Security filters change Internet experience for students


Jordan Helenkamp
Students like senior Jordan Helenkamp, use school computers and Internet daily and are affected by new Internet security regulations. (photo by Cristina Vasquez Muniz)

Cristina Vasquez Muniz
Opinion/News Editor

This year has brought on new Internet security rules for WGSD, and with it a lot of speculation and changes to the technology department.
“They’ve changed the way we do searches,” said Dan Broshears with TLC in early September. Then, Google and most email websites were still blocked. It wasn’t until late September that Google and a few other websites were unblocked.

Principal Jon Clark came to sophomore classes to talk about changes in the school, and a major topic was emails given through the school.

“You might not know it yet, but you all have emails through hotmail. We’re working on establishing them with the teachers, and some classes, like the E-mints have received them already,” said Clark to the students.

“It’s a new age, and you guys need email,” continued Broshears. “We’ll be putting up fliers sometime next week, and there’s a meeting this Thursday about it.”

Broshears said this over a month ago, but students still haven’t seen emails or fliers to fix this major problem.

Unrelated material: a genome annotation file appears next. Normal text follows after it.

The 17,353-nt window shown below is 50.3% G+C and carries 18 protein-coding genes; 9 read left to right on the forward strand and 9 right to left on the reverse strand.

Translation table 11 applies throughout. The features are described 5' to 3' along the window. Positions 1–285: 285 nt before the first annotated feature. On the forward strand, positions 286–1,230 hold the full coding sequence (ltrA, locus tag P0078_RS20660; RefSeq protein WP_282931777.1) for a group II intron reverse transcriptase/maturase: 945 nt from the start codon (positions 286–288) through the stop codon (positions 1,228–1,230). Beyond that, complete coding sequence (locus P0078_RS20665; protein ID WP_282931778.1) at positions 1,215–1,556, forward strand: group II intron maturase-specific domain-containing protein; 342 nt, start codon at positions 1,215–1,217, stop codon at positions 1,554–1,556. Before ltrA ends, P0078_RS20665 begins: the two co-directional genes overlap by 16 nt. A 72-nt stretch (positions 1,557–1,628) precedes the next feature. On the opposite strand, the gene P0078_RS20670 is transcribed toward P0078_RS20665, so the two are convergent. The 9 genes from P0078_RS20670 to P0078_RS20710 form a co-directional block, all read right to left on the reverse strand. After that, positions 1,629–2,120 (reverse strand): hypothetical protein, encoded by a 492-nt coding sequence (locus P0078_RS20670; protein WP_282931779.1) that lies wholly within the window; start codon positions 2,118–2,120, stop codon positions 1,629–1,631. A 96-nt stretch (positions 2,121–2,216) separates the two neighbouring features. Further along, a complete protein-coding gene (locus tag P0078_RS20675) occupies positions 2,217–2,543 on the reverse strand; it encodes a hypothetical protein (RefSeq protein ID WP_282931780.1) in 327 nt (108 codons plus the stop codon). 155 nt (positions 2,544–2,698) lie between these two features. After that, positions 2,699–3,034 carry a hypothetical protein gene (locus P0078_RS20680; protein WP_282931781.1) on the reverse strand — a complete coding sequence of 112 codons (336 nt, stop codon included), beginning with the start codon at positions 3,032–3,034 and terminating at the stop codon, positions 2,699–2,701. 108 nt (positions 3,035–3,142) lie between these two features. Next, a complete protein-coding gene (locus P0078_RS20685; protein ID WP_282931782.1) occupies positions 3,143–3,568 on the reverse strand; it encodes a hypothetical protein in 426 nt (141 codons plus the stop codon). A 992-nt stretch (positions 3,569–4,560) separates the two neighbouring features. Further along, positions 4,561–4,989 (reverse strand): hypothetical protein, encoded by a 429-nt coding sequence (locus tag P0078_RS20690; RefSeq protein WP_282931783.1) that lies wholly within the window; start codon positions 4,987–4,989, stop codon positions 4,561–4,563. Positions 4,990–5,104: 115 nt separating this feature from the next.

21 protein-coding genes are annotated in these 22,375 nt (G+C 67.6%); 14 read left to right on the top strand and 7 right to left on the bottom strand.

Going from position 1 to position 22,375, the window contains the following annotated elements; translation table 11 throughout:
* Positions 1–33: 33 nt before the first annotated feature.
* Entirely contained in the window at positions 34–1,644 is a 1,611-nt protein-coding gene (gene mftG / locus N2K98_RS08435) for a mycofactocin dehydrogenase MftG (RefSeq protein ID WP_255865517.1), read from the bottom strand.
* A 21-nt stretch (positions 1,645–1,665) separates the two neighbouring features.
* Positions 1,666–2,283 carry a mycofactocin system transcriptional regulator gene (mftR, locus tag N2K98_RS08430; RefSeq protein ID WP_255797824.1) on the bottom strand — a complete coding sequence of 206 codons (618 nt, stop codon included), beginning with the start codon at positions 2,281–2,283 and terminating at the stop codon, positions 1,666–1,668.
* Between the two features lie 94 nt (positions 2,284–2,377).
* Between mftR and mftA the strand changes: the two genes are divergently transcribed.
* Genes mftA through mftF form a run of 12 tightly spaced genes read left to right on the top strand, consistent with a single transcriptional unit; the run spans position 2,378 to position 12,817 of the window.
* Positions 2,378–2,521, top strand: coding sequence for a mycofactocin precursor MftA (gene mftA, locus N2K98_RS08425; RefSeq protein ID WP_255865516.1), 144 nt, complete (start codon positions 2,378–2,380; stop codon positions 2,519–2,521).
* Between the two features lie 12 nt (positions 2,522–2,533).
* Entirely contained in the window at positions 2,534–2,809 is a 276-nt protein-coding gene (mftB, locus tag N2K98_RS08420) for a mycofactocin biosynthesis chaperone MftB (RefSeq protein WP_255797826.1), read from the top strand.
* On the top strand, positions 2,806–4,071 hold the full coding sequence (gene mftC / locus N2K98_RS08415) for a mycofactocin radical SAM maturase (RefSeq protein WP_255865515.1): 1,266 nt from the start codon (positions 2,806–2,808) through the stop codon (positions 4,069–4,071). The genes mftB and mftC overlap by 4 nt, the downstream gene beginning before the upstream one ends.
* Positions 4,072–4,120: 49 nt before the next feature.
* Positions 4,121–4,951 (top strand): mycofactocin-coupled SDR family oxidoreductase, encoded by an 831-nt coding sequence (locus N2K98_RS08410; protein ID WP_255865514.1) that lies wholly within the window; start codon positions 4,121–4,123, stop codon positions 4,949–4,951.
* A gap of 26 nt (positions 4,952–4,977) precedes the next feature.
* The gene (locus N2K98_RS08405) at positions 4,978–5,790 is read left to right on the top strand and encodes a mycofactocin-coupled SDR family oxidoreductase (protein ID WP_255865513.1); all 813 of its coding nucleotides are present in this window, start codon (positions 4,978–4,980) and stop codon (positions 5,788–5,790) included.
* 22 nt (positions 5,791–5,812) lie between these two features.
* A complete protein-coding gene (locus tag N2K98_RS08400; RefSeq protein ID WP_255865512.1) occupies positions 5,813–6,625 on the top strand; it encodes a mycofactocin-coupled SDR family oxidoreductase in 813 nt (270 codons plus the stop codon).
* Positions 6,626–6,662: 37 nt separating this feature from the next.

“Yes, there are some things we need to block, but emails aren’t one of them,” said Libby Pacatte, sophomore. “I’m glad Google’s been unblocked, but we need emails to send our teachers assignments and homework,” said Libby Pacatte, sophomore. “It’s limiting everything we do.”

Perri Edwards, junior, talked about Google, “Now we can actually use this important tool. This makes it easier to find information for projects, and things we need for classes.”

Some classes, including Entrepreneurship require Internet use. Sarah Hoffer, sophomore, explained the problem. “We need to look at some shopping websites for entrepreneurship. It’s essential and a major part of the class.”

In 2000, Congress enacted the Children’s Internet Protection Act (CIPA) which gives federal funding to schools and libraries who uphold security filters on their computers.

Missouri law requires public schools and libraries with access to computers to equip them with software to prevent minors from seeing or gaining access to inappropriate material.

“There’s certain rules we have to follow,” said Broshears, “No one likes it, but there’s nothing we can do.”

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